I have read several times about Michel Garcia’s indigo vats – in reports from the ISEND natural dye conference in France, in posts on Helen Melvin’s blog and most recently in an article by Jane Deane in The Journal for Weavers, Spinners and Dyers. Michel Garcia is a bio-chemist who has been researching indigo dyeing for many years and he has developed indigo vats that are simple to make and ready to use in a short space of time. Michel wants his environmentally-friendly methods to reach as many dyers as possible, so I decided to try out one of his recipes and then pass on the information, so others can use it too.
The vat I have tried is his 1-2-3 vat, so called because of the proportions of the ingredients used: 1 part indigo, 2 parts slaked lime (calcium hydroxide) and 3 parts fructose. This means that for 10gm indigo you would need 20gm calcium hydroxide and 30gm fructose, for 20gm indigo you would need 40gm calcium hydroxide and 60gm fructose and so on. Calcium hydroxide or slaked lime should be available from builders’ merchants but I bought mine on the internet from Amazon. I purchased fructose from our local health food shop but it may also be available in some supermarkets. For my trial vat I used 1 teaspoon indigo powder, 2 teaspoons calcium hydroxide and 3 teaspoons fructose.
NB Calcium hydroxide should be handled with caution. It can irritate skin and lungs and cause serious injury if it comes into contact with the eyes. Do not pour water onto it but add it slowly to water.
To make the vat, start by putting hot water (around 40C to 50C but no hotter) in a dye pot or heatproof strong glass jar. Mix the indigo powder with hot water to make a smooth paste and make sure no gritty particles remain unmixed. (Jane Deane’s article gave a useful tip for mixing this indigo paste: put the powder and water in a small container with a well-fitting lid and add some marbles (or marble-sized smooth stones). Then shake vigorously to incorporate all the indigo particles in the solution. I’ve tried this and the marbles really help to make a smooth paste.)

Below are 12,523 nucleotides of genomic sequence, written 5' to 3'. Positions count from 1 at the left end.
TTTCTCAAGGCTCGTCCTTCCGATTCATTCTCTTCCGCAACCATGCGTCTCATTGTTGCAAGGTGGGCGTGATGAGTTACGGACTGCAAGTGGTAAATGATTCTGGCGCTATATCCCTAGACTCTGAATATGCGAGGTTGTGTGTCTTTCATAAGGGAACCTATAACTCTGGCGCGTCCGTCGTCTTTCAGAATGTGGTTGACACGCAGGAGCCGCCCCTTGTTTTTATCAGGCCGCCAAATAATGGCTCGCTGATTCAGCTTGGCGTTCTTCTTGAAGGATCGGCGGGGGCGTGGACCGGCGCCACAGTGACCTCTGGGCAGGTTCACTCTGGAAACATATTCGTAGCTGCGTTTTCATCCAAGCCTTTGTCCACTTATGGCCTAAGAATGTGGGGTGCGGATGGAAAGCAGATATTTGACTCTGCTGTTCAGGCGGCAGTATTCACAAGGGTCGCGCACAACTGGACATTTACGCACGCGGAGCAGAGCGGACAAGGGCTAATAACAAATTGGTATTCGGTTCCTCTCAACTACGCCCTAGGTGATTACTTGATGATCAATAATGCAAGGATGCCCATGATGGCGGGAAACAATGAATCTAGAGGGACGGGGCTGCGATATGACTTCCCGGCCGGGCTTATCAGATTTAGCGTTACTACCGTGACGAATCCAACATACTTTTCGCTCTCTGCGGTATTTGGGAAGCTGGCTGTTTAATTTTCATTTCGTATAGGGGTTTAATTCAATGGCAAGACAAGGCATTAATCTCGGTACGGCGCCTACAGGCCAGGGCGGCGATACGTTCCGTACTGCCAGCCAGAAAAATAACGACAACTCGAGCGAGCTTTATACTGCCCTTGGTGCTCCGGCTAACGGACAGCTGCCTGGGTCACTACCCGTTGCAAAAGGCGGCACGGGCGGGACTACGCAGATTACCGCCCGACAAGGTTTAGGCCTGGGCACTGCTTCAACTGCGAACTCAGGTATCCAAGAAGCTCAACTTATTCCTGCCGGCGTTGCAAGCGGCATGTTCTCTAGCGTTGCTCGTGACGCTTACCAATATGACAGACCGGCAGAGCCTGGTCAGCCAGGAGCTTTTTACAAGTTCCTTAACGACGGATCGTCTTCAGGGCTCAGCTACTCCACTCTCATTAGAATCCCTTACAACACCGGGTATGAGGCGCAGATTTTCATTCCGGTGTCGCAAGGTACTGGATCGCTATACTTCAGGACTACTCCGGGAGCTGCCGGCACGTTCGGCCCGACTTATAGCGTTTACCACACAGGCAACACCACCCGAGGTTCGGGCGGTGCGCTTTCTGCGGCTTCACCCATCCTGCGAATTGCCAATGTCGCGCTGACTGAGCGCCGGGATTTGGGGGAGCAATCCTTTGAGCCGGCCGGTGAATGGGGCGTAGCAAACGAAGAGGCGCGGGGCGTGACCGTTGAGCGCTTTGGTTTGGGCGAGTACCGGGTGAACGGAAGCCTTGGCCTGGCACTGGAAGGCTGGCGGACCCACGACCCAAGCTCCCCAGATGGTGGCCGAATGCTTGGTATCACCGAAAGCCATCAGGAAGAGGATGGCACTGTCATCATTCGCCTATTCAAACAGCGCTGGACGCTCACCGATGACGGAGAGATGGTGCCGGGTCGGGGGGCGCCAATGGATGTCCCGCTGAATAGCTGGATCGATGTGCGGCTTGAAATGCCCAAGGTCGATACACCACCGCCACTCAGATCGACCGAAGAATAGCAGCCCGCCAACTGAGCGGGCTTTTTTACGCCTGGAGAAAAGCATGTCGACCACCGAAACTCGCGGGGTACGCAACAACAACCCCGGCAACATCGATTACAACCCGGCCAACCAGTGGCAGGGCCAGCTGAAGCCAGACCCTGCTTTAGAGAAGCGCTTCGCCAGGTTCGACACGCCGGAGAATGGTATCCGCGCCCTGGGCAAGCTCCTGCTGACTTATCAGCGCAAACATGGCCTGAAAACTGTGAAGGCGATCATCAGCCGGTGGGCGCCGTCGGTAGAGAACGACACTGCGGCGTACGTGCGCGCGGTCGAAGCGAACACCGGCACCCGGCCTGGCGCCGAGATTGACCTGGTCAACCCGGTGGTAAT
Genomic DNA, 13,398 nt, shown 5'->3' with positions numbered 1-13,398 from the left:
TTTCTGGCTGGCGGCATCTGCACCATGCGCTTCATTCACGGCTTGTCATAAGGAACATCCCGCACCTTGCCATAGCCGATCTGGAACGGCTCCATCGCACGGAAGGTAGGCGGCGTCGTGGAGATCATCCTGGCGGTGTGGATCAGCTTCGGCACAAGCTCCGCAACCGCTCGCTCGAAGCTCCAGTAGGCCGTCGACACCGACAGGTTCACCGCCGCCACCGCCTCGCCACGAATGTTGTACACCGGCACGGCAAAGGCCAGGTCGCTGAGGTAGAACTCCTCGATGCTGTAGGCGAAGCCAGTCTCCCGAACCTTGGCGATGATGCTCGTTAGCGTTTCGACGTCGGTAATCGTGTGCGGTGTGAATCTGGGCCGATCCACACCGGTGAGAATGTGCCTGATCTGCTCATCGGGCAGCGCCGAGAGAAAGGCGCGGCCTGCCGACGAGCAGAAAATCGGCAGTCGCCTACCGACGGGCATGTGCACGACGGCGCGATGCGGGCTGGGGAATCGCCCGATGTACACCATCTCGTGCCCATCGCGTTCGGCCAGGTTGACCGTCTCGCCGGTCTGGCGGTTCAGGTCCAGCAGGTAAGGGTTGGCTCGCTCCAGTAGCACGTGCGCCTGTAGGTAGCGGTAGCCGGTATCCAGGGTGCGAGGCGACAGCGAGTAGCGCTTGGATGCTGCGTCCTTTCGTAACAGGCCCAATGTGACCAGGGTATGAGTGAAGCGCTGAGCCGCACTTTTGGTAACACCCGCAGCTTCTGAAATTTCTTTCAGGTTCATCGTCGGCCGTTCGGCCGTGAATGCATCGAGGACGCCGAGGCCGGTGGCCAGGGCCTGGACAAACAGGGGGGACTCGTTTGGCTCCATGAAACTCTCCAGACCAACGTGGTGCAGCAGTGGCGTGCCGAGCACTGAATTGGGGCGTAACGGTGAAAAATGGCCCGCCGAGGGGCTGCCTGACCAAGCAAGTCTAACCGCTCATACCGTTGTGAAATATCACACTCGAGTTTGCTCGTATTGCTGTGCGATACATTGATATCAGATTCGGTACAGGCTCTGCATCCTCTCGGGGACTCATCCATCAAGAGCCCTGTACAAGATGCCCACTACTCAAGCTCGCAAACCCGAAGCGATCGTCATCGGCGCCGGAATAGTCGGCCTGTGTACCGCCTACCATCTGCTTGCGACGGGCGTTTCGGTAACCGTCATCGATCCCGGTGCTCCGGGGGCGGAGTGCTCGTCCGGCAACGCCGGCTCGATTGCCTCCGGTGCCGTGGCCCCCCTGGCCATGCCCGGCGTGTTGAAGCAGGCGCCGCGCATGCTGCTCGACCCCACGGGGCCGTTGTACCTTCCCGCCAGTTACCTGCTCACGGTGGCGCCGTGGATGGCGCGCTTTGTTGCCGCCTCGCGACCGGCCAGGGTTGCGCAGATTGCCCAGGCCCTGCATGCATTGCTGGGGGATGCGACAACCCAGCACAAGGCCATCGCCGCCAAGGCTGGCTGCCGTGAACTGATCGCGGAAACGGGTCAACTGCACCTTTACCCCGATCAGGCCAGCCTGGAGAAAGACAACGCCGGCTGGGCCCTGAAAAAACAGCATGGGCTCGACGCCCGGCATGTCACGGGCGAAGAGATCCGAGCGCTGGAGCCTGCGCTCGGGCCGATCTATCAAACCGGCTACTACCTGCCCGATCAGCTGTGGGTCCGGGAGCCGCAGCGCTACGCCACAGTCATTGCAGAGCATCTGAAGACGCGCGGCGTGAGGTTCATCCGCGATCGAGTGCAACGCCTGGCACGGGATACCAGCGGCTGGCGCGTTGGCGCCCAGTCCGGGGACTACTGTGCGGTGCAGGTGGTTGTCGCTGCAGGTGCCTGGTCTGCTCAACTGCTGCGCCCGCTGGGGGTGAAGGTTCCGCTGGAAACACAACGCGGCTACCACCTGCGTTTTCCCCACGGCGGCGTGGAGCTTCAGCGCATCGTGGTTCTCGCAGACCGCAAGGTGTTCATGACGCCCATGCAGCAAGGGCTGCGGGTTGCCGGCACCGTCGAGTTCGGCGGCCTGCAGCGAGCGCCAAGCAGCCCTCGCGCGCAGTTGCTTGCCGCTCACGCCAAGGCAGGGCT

Add this indigo solution to the hot water in the vat or jar, then stir in the calcium hydroxide. Finally add the fructose and stir well. The vat may take up to 45 minutes to be ready but mine was ready to use in about 5 minutes. The vat can then be used in the same way as other indigo vats. One recommendation was to add the fibres dry, rather than wetting them first, but I forgot this and wetted out my wool skein automatically, as I usually do, and it didn’t appear to matter. I suspect this recommendation probably refers mainly to cotton and silk fabrics, which I often add dry to indigo vats anyway. Another suggestion was that the pH of this vat might be too high for wool. However, my vat was pH11 but I dyed wool in it without any obvious ill effects. The wool remained in the vat for about 30 minutes and dyed to a mid-blue; further dips didn’t increase the depth of blue. I also added some silk fabric and a cotton skein to the vat and both dyed to a similar shade of blue as the wool. Jane Deane’s article implies that this vat is likely to produce only pale to mid blues but the lack of a deep blue from my vat may have been because I only used 1 teaspoon of indigo to make this trial vat. Anyway, I shall experiment further with this method and see whether deep blues can be achieved.
I found this method of indigo dyeing extremely simple and effective and, if it also dyes deep blues, it could be very useful.
This shows the vat with the ingredients added
This shows the vat ready to use
This shows the wool skein in the vat
This shows the skein on removal from the vat
This shows the dyed wool skein